Golden Girls take home accolades


Sierra Muellner

Senior varsity members performed at the recent Miss Kansas Drill Team competition.

Kali Ray, Reporter

Nervousness filled the chests of at least a thousand girls. The gym is crowded, filled with at least 2,000 spectators. The teams look around at each other, sizing up their competition, wondering about the different routines they would see that day.

The Miss Kansas Drill Team competition (MKDTC) was held here at Jan. 16-17.

The girls got a Presentation and Precision award for their military/open routine, and the freshmen got one for their precision jazz routine. The team got a choreography award for their lyrical routine, and the freshmen got one for their novelty routine. They also got a tech award for their contemporary jazz routine while the freshmen got one for their lyrical routine.

For scoring 270 or above, varsity soloist winners included Emily Hemphill, Claire Freeman and Kori Butler. Junior varsity or freshmen soloist winners had to score 265 or above, and Megan Secrest accomplished this.

Four duet teams won awards for their dances. The drill team got an ensemble award, and the varsity and freshman teams got officer awards. Both teams also got a Sweepstakes award. The teams also got a Shining Star award.

The team got Best in Contest for the large division by scoring 275 or above. The freshman team also got this by scoring 265 or above.

With 48 teams and hundreds of drill team members, this is the biggest competition the drill team competes in.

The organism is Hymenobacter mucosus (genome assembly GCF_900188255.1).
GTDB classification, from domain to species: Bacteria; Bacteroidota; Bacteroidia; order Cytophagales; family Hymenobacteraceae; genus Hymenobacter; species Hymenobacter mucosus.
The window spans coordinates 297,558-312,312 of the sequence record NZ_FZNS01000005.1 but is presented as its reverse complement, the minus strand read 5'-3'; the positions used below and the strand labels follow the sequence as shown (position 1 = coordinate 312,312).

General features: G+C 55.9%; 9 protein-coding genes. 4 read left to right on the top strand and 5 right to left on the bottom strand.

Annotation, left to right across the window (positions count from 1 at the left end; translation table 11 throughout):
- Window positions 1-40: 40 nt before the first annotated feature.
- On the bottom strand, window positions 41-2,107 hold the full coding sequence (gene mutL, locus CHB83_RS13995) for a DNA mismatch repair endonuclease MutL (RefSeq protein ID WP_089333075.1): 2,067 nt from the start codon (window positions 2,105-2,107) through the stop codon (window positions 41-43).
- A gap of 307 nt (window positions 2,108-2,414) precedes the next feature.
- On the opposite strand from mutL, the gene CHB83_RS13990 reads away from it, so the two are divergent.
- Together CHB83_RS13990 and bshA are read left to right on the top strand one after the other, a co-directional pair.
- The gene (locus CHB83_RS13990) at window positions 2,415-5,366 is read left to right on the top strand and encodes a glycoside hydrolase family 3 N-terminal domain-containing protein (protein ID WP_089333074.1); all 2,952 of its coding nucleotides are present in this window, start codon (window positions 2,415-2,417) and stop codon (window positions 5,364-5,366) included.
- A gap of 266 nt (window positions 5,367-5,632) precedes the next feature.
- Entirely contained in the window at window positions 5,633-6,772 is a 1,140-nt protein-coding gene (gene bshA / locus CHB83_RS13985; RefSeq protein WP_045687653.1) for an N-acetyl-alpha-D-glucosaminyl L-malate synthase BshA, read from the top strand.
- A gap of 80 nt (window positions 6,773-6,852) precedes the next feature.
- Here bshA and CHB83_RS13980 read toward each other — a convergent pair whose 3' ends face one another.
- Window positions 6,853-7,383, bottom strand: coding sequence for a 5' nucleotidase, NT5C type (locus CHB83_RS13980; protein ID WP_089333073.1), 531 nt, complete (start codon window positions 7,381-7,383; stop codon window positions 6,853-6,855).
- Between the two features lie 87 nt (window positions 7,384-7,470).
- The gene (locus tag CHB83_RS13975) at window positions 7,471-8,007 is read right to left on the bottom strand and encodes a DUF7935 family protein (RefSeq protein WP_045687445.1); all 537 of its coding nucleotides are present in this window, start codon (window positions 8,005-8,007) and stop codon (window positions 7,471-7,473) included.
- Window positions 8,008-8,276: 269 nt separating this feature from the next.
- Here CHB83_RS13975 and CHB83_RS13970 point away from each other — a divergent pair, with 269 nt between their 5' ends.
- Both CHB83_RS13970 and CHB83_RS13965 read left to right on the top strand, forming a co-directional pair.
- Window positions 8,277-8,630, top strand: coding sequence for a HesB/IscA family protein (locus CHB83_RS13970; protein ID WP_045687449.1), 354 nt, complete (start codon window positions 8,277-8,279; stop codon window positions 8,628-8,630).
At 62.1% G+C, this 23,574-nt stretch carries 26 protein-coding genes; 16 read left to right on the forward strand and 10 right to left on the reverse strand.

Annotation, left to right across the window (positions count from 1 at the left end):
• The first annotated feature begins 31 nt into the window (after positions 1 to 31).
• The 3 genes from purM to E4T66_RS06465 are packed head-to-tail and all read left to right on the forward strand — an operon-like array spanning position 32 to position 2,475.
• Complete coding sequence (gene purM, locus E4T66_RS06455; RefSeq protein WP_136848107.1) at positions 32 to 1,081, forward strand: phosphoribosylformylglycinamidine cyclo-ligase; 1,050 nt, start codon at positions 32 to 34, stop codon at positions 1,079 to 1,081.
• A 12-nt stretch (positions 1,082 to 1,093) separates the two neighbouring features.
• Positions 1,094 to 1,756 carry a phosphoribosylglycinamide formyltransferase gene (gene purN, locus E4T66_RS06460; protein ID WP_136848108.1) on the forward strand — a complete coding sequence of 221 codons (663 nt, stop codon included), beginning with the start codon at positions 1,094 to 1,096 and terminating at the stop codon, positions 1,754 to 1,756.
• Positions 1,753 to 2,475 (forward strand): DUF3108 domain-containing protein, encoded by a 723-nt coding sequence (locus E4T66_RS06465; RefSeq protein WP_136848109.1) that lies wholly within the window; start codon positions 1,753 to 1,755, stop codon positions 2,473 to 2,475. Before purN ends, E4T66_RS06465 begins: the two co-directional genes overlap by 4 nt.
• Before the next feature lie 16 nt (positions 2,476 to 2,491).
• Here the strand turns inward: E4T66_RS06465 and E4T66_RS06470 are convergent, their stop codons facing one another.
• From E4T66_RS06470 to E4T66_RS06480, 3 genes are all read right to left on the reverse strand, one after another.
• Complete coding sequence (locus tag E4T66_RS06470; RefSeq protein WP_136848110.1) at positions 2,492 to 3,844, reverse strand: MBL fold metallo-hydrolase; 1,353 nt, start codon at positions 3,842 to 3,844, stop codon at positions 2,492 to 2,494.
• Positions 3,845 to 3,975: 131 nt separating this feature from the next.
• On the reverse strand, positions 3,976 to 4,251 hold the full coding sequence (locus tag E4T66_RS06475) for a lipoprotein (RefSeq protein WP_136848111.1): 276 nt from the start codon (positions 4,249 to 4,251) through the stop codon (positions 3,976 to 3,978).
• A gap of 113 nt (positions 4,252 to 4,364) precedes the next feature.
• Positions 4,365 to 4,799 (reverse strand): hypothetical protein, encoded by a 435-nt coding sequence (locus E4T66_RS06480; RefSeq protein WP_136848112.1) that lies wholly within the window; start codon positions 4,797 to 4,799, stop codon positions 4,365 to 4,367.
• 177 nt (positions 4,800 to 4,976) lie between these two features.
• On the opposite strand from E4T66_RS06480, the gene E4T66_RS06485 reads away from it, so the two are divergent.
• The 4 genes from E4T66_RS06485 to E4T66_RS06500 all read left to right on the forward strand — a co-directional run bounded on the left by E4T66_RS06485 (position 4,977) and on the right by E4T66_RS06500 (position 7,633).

Gail Holder, coach, said before the competition that she thought they would do really well and that they did five routines, which is more than they’ve ever done. “The officers wanted to do more this year,” she said.

Their different routines included a jazz routine, a lyrical routine, a hip-hop routine to Pit Bulls “Shake,” a military routine and a production routine with a jungle theme.

The girls also had fifteen solos. These were performed Friday in the auditorium.

They also had three duets on Friday in the North gym.

“[The girls] create their own routine[s],” Holder added.

This event does not have set requirements; the teams get to pick their own routines and how many of them they perform.

The girls began to learn  their routines in May.

“The ultimate goal is for the dancers and that they have to prepare for something,” Holder said. “I get to see them prepare, preform, and reap the benefits. That’s a life skill.”

Holder had prepared all year, even through the summer for this event. She not only coaches; she also has judged before.

“We have judges that are here from across the state,” Holder added. Eight judges worked the event.